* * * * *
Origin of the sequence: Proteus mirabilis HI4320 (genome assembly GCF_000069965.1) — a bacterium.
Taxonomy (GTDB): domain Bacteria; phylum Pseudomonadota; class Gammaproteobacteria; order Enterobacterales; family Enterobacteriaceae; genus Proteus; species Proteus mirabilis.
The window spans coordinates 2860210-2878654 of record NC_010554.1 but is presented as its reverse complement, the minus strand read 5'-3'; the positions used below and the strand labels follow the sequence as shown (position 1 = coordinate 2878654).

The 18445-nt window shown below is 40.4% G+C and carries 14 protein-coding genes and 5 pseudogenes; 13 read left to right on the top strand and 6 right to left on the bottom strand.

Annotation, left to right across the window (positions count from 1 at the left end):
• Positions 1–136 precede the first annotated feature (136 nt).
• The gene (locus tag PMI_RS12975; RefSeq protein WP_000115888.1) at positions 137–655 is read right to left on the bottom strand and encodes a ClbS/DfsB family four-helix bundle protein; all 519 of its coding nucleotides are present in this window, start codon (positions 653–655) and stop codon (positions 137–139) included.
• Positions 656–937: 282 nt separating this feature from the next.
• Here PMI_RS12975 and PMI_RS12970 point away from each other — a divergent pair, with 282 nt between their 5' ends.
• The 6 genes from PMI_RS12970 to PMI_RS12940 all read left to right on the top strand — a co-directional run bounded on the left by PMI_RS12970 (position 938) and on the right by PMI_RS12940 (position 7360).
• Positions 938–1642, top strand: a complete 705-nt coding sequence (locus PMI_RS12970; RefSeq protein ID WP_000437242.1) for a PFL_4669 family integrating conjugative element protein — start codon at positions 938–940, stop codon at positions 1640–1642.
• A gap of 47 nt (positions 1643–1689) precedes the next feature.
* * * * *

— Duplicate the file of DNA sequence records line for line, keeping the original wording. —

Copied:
Origin of the sequence: Proteus mirabilis HI4320 (genome assembly GCF_000069965.1) — a bacterium.
Taxonomy (GTDB): domain Bacteria; phylum Pseudomonadota; class Gammaproteobacteria; order Enterobacterales; family Enterobacteriaceae; genus Proteus; species Proteus mirabilis.
The window spans coordinates 2860210-2878654 of record NC_010554.1 but is presented as its reverse complement, the minus strand read 5'-3'; the positions used below and the strand labels follow the sequence as shown (position 1 = coordinate 2878654).

The 18445-nt window shown below is 40.4% G+C and carries 14 protein-coding genes and 5 pseudogenes; 13 read left to right on the top strand and 6 right to left on the bottom strand.

Annotation, left to right across the window (positions count from 1 at the left end):
• Positions 1–136 precede the first annotated feature (136 nt).
• The gene (locus tag PMI_RS12975; RefSeq protein WP_000115888.1) at positions 137–655 is read right to left on the bottom strand and encodes a ClbS/DfsB family four-helix bundle protein; all 519 of its coding nucleotides are present in this window, start codon (positions 653–655) and stop codon (positions 137–139) included.
• Positions 656–937: 282 nt separating this feature from the next.
• Here PMI_RS12975 and PMI_RS12970 point away from each other — a divergent pair, with 282 nt between their 5' ends.
• The 6 genes from PMI_RS12970 to PMI_RS12940 all read left to right on the top strand — a co-directional run bounded on the left by PMI_RS12970 (position 938) and on the right by PMI_RS12940 (position 7360).
• Positions 938–1642, top strand: a complete 705-nt coding sequence (locus PMI_RS12970; RefSeq protein ID WP_000437242.1) for a PFL_4669 family integrating conjugative element protein — start codon at positions 938–940, stop codon at positions 1640–1642.
• A gap of 47 nt (positions 1643–1689) precedes the next feature.